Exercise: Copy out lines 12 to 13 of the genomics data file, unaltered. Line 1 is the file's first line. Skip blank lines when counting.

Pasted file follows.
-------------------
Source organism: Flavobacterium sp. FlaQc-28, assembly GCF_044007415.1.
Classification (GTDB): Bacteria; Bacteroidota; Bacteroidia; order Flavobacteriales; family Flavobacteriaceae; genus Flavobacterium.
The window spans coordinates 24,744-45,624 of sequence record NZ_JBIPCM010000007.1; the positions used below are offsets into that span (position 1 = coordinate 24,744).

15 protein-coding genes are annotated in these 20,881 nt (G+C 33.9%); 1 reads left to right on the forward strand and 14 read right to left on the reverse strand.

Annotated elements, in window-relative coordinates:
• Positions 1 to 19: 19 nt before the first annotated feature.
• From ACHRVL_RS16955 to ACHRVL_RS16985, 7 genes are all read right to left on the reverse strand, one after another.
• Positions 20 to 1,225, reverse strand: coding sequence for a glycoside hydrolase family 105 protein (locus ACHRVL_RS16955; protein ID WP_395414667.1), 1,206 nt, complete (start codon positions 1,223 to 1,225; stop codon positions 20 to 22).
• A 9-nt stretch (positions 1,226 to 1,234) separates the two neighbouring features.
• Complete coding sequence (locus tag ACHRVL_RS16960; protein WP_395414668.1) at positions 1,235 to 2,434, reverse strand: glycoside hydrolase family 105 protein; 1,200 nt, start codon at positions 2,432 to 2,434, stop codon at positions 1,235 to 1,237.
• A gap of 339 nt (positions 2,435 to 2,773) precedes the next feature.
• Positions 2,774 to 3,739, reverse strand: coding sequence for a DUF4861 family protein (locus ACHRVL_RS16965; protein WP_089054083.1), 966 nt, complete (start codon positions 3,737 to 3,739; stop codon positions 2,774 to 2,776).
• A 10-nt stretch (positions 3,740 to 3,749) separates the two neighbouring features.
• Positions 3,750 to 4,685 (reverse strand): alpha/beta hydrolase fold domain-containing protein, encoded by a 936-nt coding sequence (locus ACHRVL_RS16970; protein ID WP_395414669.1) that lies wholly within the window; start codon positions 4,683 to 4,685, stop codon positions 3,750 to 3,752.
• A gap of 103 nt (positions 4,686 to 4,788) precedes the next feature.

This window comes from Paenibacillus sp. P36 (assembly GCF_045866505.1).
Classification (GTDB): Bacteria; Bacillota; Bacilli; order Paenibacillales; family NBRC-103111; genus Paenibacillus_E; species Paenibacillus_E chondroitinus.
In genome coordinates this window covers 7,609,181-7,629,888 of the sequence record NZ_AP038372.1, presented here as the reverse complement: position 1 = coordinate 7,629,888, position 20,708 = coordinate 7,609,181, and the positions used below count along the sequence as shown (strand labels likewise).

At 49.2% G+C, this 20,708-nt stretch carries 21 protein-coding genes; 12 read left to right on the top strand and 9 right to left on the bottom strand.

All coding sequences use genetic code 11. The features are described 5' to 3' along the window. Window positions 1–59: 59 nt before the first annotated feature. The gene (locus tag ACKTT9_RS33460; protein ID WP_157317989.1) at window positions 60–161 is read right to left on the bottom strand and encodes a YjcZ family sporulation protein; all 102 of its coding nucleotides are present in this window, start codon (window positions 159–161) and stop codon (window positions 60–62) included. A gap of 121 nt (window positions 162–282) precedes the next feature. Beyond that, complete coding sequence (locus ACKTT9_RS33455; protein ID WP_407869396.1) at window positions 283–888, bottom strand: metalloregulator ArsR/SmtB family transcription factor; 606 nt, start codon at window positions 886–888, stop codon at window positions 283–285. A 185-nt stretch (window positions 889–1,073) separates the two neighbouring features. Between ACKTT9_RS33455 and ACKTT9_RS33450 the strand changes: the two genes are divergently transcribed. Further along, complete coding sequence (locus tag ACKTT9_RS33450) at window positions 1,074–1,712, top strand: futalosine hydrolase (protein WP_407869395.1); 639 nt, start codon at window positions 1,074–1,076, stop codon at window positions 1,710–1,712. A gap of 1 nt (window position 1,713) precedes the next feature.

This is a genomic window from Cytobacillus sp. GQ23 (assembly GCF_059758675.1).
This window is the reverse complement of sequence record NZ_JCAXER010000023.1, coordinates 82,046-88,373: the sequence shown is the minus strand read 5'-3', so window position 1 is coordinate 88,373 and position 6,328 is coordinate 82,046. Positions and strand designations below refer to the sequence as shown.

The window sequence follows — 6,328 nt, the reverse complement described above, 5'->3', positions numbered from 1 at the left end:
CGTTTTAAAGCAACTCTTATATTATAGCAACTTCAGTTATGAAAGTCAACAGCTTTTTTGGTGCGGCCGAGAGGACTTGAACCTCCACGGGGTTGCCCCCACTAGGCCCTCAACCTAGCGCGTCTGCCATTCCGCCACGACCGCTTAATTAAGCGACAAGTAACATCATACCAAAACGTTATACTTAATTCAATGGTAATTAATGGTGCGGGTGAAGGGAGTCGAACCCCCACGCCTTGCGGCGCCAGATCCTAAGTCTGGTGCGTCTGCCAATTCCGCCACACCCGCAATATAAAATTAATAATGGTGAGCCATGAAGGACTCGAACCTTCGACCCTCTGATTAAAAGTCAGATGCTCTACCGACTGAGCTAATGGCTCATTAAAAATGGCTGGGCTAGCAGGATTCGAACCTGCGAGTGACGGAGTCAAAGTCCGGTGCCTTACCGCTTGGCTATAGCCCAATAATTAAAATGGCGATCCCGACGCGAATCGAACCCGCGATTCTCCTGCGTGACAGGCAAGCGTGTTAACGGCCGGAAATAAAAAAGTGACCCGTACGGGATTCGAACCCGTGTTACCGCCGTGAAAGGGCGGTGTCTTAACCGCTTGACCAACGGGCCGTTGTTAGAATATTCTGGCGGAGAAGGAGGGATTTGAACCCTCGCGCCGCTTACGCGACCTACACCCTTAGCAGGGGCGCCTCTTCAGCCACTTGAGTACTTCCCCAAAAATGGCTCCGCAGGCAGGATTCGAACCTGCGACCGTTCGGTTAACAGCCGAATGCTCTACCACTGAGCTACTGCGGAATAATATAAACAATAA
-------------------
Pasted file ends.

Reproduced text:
• Positions 2,774 to 3,739, reverse strand: coding sequence for a DUF4861 family protein (locus ACHRVL_RS16965; protein WP_089054083.1), 966 nt, complete (start codon positions 3,737 to 3,739; stop codon positions 2,774 to 2,776).
• A 10-nt stretch (positions 3,740 to 3,749) separates the two neighbouring features.